The main challenge I encountered along the way was managing this very wet and sticky dough. Lightly flouring my work surface and sometimes the dough itself was very helpful. After dividing the dough and letting the pieces rest for 1/2 hour, I formed them into rectangles 3/4 to 1 inch thick (about 2 centimeters). I folded them up as if folding a letter then shaped them into a “batard” form. I then rolled them into “batons” by rocking them back and forth and gently pulling the ends as well to get them to the right width and length. I made them as long as my baking stone allowed. Of course they had to proof in a couche.
I didn’t want to have a fully developed sourdough bread flavor and texture. I doubled the usual amount of levain I usually use and cut back on the amount of flour. I have noticed that the crumb comes out lighter and softer when I make those adjustmenst, 2 qualities I was looking for in the bread.
15 grams sourdough starter refreshed 8 hours before (1 Tablespoon)
200 grams water at 78 degrees F.
200 grams bread flour
All the levain
500 grams water 80 degrees F.
45 grams agave syrup
600 grams bread flour
150 grams whole wheat flour
50 grams rye flour
2 Tablespoons ground chipotle chile
20 grams salt plus 50 grams water
- I made the levain the night before baking. It was ready in about 8 hours.
- The next morning I dissolved the levain and agave syrup into the 500 grams water.
- I stirred together the 3 flours and ground chipotle pepper and mixed them into the levain water mixture, making sure everything was well moistened.
- I let the dough autolyze for 45 minutes to an hour.
- I mixed the salt into the 50 grams water and then squeezed it into the dough, making sure it was evenly dispersed.
- Bulk fermentation lasted 3 1/2 hours.
- I shaped them as I described above for a proof of 4 1/2 hours.
- I scored them and baked 3 at a time in a 475 degree oven for about 15 minutes per batch. After 7 to 8 minutes I lowered the temperature to 430 degrees. During the first 7 or 8 minutes I misted the oven 3 times with water.
- After they were done, I let them cool on a rack.
One of the nice things about the blogging world is that you get to see what other bakers and cooks are doing and thinking about foods. For a self-taught bread maker like myself, it is an invaluable window into the baking world of those who share similar experiences. It’s even better when you can share some humor while you’re at it. You’ll see what I’m talking about if you check out Angie’s Fiesta Friday.
The last several weeks have found me trying out spelt flour in sourdough bread and tortillas. I had used it a couple of times before in regular bread but appreciated it’s flavor and qualities much more when I recently made 100% spelt flour tortillas as well as this sourdough bread. It has won me over as a flour to keep in my kitchen. Today I’m presenting a take on spelt sourdough with 3 kinds of seeds. By coincidence Elaine and Ginger were also baking versions of sourdough bread with spelt flour in the ingredients. Their delicious looking loaves are more complex in flavor with their use of rye berries, oats, and seeds. It’s always very interesting to read as they generously share how they approach their breads. They are two who take baking and cooking very seriously… Meanwhile, I was taking a less complex route!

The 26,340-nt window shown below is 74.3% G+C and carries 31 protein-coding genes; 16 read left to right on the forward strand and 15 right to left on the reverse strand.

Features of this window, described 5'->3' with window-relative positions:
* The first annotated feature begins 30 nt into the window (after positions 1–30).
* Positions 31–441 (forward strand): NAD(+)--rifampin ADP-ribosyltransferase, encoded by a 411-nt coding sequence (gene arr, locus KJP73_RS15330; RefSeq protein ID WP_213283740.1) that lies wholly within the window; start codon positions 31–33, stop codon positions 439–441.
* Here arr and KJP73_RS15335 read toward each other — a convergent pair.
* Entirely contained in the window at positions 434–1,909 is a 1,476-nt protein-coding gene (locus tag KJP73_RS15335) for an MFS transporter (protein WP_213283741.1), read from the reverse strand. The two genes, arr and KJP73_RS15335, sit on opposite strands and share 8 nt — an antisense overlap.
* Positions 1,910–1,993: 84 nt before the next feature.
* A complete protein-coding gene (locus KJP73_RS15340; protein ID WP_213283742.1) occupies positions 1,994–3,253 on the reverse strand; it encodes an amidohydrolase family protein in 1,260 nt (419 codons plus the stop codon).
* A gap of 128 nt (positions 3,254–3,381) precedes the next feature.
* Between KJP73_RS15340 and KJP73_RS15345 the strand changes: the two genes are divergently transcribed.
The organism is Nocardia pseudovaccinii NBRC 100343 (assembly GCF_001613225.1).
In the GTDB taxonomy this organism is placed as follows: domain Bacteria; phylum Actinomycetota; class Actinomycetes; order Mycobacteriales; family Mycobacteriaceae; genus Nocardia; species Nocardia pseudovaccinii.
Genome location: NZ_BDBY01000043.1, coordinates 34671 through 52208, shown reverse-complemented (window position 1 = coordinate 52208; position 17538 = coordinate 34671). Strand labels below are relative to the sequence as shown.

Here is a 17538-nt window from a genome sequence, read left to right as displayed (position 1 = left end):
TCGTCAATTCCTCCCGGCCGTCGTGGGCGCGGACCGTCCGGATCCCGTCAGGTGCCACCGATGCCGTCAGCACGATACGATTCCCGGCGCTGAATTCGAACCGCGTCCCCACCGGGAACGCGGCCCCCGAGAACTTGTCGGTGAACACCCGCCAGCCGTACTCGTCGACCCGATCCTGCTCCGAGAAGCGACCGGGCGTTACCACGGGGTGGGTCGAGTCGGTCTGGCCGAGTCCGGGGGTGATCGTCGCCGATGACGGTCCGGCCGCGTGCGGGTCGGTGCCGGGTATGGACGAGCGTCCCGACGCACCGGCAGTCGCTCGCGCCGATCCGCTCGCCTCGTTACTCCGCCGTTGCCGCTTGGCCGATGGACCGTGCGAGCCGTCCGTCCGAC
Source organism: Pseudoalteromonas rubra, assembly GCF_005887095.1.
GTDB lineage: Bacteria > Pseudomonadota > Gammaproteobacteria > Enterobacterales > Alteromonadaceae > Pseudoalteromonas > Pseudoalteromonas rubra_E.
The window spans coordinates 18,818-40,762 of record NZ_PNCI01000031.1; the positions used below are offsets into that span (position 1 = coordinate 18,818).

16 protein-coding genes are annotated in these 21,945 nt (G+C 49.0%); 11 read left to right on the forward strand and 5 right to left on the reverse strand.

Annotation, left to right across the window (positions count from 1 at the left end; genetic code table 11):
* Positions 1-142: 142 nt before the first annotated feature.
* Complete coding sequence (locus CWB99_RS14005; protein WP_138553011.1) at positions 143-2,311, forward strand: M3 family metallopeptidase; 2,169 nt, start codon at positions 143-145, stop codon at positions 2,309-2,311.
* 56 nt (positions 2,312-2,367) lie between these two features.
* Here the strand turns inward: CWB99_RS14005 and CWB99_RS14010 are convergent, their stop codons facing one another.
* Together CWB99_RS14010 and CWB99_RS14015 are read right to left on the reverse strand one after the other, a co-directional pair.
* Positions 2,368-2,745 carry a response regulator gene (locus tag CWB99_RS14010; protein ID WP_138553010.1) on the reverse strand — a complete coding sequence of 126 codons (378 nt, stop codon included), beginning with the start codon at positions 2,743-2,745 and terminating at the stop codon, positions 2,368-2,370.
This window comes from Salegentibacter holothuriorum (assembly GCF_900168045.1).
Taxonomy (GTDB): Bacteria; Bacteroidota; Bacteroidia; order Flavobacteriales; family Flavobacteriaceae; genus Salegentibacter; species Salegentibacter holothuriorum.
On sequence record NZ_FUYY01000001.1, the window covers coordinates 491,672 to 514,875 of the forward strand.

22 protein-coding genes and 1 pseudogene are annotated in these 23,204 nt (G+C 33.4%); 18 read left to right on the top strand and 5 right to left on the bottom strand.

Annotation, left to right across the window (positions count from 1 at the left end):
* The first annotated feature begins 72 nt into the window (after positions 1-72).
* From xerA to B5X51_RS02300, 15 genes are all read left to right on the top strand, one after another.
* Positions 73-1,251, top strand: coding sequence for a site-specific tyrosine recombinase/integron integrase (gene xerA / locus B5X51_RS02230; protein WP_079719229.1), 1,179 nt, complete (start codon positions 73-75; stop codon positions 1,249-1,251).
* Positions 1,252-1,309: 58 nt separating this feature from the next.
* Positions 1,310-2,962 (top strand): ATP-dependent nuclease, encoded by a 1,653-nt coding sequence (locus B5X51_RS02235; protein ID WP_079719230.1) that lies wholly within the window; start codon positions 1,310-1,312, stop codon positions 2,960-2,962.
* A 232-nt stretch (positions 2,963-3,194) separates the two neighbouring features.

To get a better feel for using spelt I kept it simple and used a minimum of ingredients. There are equal amounts of bread, spelt, and whole spelt flour. I wanted to make sure I would get some decent gluten action. When I make sourdough bread, I usually aim for a loaf with alveoli big enough to drive a truck through. What I understand about spelt is that it is somewhat comparable to whole wheat flour in the amount of gluten it can develop. So you bet I’m going to go for a high hydration percentage, 70.5% in this case. I also thought about what effect the seeds might have on the developing gluten. I read somewhere that even some of the ground components in whole wheat flour can cut gluten that’s trying to build up as you knead. Who knows to what extent that’s true. Perhaps if you knead for a long time it would make a significant difference. However, I have noticed in several recipes I’ve come across that nuts or seeds are not added until the middle or end of kneading. None explained the reason for delaying the addition of these extra ingredients. It occurred to me that seeds or nuts would interfere with the dough and perhaps even cut some “strands” no matter how carefully it is stretched and folded. So this dough had been proofing at least an hour before I carefully folded in the seeds. This I believe, would give the dough some time to develop and strengthen.